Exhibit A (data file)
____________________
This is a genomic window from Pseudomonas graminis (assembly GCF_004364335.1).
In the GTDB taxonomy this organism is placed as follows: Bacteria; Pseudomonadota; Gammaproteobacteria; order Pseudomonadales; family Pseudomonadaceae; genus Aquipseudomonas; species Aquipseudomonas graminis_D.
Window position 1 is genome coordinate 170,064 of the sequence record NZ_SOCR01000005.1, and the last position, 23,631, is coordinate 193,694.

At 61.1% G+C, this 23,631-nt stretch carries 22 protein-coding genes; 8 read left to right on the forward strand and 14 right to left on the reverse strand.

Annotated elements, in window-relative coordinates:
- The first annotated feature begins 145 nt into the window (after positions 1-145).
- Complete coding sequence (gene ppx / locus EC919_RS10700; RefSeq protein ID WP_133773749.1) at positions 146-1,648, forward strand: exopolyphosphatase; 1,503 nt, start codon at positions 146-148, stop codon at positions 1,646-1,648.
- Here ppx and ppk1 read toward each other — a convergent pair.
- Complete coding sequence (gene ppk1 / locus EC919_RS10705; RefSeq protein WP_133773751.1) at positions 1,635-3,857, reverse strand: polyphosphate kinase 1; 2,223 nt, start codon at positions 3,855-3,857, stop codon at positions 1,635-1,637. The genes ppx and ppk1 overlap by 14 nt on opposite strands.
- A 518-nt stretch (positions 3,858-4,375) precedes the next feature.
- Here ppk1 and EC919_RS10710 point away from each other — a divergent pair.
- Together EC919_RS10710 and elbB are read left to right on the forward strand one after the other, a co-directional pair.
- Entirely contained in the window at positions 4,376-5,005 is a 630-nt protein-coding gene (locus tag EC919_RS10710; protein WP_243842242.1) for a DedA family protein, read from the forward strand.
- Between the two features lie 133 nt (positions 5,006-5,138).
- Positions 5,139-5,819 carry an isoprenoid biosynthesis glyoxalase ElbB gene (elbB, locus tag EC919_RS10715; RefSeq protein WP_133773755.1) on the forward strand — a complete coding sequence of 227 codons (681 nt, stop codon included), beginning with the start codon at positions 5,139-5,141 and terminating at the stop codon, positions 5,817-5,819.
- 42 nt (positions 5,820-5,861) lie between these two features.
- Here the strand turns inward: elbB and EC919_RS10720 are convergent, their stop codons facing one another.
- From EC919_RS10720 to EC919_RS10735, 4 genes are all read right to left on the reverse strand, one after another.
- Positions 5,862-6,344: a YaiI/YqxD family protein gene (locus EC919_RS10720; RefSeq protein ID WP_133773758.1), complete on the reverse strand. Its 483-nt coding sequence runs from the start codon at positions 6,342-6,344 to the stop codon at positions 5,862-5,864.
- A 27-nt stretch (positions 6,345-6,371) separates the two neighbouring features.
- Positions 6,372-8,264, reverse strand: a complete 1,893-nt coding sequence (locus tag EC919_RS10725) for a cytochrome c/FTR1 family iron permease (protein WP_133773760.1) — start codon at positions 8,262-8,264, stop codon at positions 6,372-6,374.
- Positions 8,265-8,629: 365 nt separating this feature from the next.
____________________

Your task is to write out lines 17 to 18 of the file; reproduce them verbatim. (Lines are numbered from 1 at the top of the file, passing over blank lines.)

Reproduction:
- Here the strand turns inward: elbB and EC919_RS10720 are convergent, their stop codons facing one another.
- From EC919_RS10720 to EC919_RS10735, 4 genes are all read right to left on the reverse strand, one after another.